A day in Miyajima

As with many of the major tourist towns in Japan, Miyajima has a ropeway that can take you to the top of Mt Misen in the blink of an eye, and without a calorie burnt!

How boring is that?!!

We decided to walk to the top, and to do so we had three options; the Momijidani trail, the Daishoin trail and the Omoto trail. All lead to the top of the mountain but each offer a different perspective on the terrain and the island below. We could only pick two of them (one up, one down) so we decided to go with the Daishoin trail up and the Omoto trail to get back.
The Daishoin trail takes you up past the Daishoin temple on the outskirts of town, and then climbs steeply up hundreds of granite steps to the top of Mt Misen (500m). Tough on the legs, but we would rather go up them than down!

The start of the Daishoin walkin trail

A shrine bathed in golden light on the way up the Daishoin trail

The view of Miyajima and Hirsohima from half way up

Probably took us a bit over an hour to get to the top in the end.
The views from the top of the mountain were great, looking north towards Hiroshima and towards the surrounding islands and peninsulars as well.
There were a number of shrines/temples at the top of the mountain, as well as a toilet that had been commandeered by a deer (there are literally hundreds of deer on the island, all very tolerant and unafraid of humans).

At the summit of Mt Misen

“Sorry, but this one’s mine”…

We then took the Omoto path to get back down to Miyajima. This one was a much more natural trail, and although extremely steep on sections, was a lot more interesting as it took is through some fantastic rainforest.

A shrine on the way down the Omoto trail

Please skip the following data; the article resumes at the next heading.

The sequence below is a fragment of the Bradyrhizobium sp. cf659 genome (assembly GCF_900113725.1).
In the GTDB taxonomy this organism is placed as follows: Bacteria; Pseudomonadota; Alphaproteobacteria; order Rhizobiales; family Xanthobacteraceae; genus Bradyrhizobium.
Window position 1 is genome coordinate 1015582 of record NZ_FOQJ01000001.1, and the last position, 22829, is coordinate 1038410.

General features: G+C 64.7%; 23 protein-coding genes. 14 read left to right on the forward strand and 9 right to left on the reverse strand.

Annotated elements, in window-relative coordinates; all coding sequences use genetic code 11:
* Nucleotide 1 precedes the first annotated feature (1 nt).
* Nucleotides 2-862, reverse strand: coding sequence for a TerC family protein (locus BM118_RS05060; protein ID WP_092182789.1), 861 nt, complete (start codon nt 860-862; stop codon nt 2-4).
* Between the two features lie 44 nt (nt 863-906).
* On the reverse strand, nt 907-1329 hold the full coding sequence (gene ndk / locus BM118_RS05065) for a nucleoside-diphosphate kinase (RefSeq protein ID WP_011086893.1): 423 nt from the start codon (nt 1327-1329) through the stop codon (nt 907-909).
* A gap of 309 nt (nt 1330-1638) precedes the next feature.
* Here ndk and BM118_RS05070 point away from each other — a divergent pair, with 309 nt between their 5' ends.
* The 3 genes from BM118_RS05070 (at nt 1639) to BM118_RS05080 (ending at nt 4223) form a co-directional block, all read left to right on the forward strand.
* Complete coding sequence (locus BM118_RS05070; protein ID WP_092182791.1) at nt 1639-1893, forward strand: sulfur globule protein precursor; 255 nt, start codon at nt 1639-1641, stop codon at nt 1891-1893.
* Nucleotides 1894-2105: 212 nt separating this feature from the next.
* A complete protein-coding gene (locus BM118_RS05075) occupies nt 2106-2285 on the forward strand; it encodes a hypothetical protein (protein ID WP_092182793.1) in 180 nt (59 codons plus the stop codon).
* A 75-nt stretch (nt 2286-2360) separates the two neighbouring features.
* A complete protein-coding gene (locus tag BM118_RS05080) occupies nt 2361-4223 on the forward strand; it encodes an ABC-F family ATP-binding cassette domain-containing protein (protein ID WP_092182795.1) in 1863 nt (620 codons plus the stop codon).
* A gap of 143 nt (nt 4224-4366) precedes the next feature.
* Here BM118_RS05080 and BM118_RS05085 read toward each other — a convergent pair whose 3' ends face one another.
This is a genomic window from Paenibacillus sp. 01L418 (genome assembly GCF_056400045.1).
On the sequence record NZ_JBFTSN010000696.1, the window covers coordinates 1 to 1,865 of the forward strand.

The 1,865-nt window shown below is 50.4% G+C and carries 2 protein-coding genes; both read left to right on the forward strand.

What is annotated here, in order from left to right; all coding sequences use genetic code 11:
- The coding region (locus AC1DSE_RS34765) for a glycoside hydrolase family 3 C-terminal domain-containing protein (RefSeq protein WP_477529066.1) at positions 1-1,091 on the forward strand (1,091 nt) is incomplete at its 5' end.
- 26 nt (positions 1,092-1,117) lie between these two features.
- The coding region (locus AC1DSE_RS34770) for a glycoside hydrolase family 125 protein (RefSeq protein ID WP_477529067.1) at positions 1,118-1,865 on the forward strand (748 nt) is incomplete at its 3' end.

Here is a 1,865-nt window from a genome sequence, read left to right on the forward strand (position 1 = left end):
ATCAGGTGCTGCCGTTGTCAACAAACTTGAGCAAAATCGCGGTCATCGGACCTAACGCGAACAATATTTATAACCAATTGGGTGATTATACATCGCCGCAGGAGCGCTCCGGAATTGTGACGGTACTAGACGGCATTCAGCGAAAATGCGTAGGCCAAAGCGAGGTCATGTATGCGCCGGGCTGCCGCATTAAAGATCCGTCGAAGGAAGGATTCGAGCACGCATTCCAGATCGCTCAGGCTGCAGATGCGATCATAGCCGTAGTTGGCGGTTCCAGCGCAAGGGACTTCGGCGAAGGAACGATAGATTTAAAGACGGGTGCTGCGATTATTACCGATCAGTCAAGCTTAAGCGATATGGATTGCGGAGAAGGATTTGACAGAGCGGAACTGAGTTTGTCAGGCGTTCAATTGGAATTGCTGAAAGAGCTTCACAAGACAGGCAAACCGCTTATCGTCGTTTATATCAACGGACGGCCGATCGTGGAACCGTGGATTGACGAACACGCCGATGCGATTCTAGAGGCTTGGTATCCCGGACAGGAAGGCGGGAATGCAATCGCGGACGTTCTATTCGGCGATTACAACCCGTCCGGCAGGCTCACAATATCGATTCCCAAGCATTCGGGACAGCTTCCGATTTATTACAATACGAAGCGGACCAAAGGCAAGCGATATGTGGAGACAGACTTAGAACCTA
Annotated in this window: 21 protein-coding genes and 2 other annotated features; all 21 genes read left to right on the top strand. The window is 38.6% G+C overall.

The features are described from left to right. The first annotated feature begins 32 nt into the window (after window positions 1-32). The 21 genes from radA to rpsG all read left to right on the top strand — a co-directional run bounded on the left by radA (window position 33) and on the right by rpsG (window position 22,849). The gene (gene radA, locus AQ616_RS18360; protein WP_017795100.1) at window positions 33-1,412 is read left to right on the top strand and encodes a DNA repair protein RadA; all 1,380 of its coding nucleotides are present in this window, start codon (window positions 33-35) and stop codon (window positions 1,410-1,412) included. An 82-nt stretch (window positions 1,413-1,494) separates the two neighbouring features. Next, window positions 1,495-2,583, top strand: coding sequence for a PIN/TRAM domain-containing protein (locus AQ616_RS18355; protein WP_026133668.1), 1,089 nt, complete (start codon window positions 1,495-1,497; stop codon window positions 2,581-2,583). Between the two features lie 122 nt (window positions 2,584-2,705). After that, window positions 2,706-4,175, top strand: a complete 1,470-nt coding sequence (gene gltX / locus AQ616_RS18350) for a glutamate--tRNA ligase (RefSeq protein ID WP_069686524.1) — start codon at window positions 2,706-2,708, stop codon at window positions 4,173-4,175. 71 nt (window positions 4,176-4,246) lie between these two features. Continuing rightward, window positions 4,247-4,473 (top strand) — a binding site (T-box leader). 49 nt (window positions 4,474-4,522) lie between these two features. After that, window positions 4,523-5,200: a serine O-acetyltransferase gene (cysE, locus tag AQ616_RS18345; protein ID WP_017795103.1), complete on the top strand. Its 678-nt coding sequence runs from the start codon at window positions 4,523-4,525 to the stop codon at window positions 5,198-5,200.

After an hour and a half or so we got to the bottom and walked back into town to be greeted by absolute chaos! Being a Sunday, every man, woman, child and pet sausage dog (seriously, we’ve seen heaps of them everywhere we go!) had descended on Miyajima for the day. The streets were packed shoulder to shoulder and lineups for all the decent restaurants extended out into the streets! So we took the easy option and bought some yakitori from a street stall instead. Complete ripoff at 500 yen ($6), but we were hungry!

The main shopping street, but from the following day after all the crowds had left.

After that we partook in our favourite past time of finding new and delicious cakes and biscuits. Were we in luck! Miyajima is quite renowned throughout Japan for its biscuit called the momiji manju, a waffle/cake-like exterior filled with one of numerous fillings (traditionally bean paste), shaped into a maple leaf.

We went looking for some bikes to hire, but they were all taken, so we ended up walking back to our room and having a couple of beers before dinner.

They warn the tourists to watch their food, but some just never learn!